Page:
With the initial donation of $50 million made by the widow of Walt Disney, Lilian Disney, in 1987, the County of Los Angeles added $110 million and sold bonds in order to build the garage. The Disney family later added $34.5 million with another $25 million from the Walt Disney Company.
Disney Hall consists of the Main Performance Hall and two smaller performance spaces.
BP Hall is an intimate space with chairs, wood floors, walls, and ceilings that hosts pre-concert talks, musical performances, receptions, and private events for up to 500 guests.
The Walt Disney Concert Hall Founders Room features a signature Frank Gehry sculptured plaster ceiling which rises 50 feet to reveal a skylight. This 4,800-sq. ft. dining room includes custom lighting, millwork, private dining patio with travertine stone, and landscaping of the exterior patio area. The exclusive Founders room hosts pre- and post-concert parties for major donors.
A REDCAT Theater performance space holds avant-garde and experimental music, dance, theater, movies, and art.
Since its opening, such pianists as Lang Lang (MGBH), Pierre-Laurent Aimard (MGBH), Daniil Trifonov (MGBH), Armen Guzelimian (MGBH), Keith Jarrett (MGBH), Helene Grimaud (MGBH), Benjamin Grosvenor (MGBH), Garrick Ohlsson (MGBH), Alessio Bax (MGBH), Murray Perahia (MGBH), George Li (MGBH), Krystal Zimerman (MGBH), Scott, Dunn (MGBH), Alpin Hong (MGBH), Emanuel Ax (MGBH), Eduardo Delgado (MGBH), and Yundi (MGBH) graced the stage of the main hall with their performances.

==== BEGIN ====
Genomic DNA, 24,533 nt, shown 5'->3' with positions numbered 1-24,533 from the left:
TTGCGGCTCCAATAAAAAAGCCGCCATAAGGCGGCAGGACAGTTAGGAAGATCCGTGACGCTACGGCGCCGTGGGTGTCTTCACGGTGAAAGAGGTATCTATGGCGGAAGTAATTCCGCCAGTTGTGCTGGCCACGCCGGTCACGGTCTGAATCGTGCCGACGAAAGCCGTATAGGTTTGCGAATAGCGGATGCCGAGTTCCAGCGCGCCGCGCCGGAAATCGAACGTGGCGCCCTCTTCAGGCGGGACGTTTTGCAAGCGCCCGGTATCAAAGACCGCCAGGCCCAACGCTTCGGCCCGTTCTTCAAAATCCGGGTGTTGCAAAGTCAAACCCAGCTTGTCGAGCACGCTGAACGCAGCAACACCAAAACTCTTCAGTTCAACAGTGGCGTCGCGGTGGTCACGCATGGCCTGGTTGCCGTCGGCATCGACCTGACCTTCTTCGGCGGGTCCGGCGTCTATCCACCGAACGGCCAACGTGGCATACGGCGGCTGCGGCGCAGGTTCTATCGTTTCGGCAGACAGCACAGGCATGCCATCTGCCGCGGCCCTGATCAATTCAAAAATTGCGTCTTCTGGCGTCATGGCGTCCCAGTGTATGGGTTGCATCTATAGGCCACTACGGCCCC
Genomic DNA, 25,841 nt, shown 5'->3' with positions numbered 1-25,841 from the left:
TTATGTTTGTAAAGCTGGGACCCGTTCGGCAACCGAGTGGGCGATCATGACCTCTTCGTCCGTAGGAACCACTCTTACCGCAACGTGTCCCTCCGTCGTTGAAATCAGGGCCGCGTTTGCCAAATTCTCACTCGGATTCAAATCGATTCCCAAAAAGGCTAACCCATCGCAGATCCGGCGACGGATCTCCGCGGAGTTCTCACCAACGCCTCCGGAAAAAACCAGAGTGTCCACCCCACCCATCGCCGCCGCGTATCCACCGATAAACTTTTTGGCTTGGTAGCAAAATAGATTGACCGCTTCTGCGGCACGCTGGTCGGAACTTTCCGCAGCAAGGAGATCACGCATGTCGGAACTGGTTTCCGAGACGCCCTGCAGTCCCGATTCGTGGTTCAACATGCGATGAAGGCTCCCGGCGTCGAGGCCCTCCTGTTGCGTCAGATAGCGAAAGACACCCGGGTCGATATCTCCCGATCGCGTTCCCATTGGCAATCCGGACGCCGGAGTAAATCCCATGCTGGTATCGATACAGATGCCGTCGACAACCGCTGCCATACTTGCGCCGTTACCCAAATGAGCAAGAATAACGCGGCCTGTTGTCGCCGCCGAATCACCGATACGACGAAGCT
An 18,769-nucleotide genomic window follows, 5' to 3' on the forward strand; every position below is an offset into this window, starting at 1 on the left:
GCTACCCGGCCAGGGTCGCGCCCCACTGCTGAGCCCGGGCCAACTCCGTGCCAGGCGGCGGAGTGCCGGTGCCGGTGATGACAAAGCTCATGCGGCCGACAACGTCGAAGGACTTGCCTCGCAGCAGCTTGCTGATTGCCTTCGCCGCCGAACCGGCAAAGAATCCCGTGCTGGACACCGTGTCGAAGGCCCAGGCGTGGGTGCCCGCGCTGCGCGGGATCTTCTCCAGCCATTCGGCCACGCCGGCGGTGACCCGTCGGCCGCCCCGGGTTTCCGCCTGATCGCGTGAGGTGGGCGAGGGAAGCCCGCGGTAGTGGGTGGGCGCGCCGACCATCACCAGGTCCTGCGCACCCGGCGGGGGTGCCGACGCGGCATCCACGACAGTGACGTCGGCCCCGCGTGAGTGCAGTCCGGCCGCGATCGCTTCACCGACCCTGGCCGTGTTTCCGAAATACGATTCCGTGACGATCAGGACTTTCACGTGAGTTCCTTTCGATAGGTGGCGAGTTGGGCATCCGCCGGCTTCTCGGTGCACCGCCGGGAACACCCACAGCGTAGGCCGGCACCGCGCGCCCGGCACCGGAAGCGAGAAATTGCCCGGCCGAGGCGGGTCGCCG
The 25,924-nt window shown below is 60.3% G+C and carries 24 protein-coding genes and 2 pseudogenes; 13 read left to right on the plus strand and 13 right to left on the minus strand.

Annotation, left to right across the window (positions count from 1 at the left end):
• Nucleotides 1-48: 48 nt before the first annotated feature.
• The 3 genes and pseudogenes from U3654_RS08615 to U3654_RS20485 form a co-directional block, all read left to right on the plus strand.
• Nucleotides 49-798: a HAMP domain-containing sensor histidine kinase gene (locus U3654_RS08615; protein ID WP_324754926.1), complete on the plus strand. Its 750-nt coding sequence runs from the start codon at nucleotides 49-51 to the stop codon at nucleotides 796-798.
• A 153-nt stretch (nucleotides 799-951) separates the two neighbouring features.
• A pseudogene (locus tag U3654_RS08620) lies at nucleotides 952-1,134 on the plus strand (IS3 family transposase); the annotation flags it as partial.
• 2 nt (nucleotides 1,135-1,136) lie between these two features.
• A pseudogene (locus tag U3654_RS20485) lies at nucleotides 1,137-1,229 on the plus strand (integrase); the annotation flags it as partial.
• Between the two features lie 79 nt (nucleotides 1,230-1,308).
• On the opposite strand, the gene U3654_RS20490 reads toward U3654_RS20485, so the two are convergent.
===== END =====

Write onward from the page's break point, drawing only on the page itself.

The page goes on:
In an interview with Deborah Borda (MGBH), Frank Gehry shares his experience of working on Disney Hall.
DB: It’s fair to say that the Walt Disney Concert Hall has changed the way how a concert hall should involve people. When I first saw the design, I was absolutely blown away hoping to be a part of it. When you worked on it, did you design the hall inside out of from the outside in?”
FG: Inside out. When people look at the buildings I designed, they assume I designed from the outside in. That I make a form and jam stuff in. And I think a lot of my colleagues do that, maybe. But I don’t.
DB: What’s the one thing that stands out in your memory the most about the opening concert?
FG: I can’t help to remember taking the bow with Esa-Pekka […Salonen, the Music Director of Los Angeles Philharmonic] and the confetti and all that stuff. I never experienced that before. Architects don’t do that very often.
DB: But you must have also had a special pride. We had designed those programs together. You were the artist. That’s why you were up on a stage. I don’t know if people know, but you are one of the most regular concert attenders I know. What do you think now looking back ten years later, is the most successful aspect of the hall? From your point of view.